The aim of current meta-analysis was to investigate the relation between lycopene and risk of cardiovascular diseases (CVD).Methods and results
Studies concerning about the association between lycopene and risk of CVD were searched on Pubmed, Embase, and Web of Science from inception to October 2016. A total of 14 eligible studies were identified. A significantly inverse association with a pooled risk ratio (RR) of 0.83 (95% CI: 0.76–0.90) was shown between lycopene exposure and risk of CVD. Findings were similar restricting to dietary studies (RR = 0.87, 95% CI = 0.79–0.96) and biomarker studies (RR = 0.74, 95% CI = 0. 62–0.87).Dietary lycopene intake was statistically significant for coronary heart disease (CHD) (RR: 0.87; 95% CI: 0.76–0.98) and stroke (RR: 0.83; 95% CI: 0.69–0.96).The pooled risk estimate was generally similar for lycopene biomarker concentrations, but the association was only statistically significant for stroke (RR: 0.65; 95% CI: 0.42–0.87). Subgroup analyses showed that retrospective and low quality studies were statistically significant sources of heterogeneity.Conclusion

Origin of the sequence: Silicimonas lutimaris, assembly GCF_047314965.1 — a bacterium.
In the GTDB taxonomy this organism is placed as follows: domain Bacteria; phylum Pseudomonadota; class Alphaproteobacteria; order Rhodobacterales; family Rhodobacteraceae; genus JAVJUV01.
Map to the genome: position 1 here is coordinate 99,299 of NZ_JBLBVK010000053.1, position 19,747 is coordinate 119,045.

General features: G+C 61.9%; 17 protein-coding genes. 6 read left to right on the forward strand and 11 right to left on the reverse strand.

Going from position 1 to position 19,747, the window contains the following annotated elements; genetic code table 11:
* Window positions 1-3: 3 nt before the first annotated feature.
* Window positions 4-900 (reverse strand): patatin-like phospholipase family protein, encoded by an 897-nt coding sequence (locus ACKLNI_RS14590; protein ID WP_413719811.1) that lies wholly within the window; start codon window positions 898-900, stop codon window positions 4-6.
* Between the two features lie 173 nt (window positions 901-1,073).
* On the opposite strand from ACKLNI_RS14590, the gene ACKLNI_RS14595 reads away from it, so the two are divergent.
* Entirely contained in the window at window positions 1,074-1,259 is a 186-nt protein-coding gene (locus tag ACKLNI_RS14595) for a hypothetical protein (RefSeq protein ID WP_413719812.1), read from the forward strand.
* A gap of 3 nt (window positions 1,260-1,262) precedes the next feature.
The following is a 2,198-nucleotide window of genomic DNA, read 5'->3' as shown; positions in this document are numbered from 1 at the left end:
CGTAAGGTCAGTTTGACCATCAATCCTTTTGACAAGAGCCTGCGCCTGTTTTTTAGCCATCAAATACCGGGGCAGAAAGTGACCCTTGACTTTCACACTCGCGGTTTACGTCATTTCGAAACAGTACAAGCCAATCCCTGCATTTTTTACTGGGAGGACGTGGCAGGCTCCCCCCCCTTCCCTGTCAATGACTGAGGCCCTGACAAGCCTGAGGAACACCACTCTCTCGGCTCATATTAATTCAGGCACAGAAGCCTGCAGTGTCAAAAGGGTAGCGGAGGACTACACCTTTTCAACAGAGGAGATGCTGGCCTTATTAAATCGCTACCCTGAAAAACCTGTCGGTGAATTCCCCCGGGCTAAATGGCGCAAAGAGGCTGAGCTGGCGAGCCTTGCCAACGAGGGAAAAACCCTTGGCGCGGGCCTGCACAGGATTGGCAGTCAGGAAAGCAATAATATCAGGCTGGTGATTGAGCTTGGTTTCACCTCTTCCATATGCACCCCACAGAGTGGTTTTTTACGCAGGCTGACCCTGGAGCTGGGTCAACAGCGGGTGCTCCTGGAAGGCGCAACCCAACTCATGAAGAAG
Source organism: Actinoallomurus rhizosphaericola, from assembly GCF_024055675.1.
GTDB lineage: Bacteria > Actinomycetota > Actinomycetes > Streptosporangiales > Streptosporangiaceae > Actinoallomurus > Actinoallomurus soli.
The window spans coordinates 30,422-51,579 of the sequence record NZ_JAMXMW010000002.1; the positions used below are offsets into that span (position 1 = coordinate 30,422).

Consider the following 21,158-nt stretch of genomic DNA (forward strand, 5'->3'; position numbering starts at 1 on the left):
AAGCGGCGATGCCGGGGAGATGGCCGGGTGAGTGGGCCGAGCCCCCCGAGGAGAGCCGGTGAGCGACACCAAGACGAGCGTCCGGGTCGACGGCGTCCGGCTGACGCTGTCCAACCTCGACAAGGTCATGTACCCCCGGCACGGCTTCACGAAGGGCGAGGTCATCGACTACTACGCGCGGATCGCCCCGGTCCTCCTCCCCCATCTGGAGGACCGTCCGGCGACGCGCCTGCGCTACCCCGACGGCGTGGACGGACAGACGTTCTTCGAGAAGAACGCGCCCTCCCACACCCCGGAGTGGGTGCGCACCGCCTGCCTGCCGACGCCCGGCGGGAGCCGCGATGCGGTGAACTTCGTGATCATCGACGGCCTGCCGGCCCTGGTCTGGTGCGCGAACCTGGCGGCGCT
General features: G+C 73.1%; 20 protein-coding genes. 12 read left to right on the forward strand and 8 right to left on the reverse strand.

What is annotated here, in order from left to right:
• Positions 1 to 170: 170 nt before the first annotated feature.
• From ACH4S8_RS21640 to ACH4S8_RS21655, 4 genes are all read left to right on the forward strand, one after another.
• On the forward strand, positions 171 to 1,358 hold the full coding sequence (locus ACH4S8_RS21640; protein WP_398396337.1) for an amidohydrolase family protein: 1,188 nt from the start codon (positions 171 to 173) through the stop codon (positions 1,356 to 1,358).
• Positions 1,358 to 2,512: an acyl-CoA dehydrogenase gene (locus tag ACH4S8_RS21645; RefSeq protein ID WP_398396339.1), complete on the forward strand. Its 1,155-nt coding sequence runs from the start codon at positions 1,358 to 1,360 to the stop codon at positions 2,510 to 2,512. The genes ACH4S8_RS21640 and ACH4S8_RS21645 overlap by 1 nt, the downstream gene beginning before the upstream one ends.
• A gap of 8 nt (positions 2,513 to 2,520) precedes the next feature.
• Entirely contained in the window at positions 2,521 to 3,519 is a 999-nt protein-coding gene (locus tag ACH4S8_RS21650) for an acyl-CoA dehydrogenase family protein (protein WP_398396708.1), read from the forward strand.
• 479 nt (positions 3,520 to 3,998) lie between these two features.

Higher lycopene exposure is inversely associated with a lower risk of CVD. Further well-designed randomized clinical trials are required to assess the role of lycopene on CVD.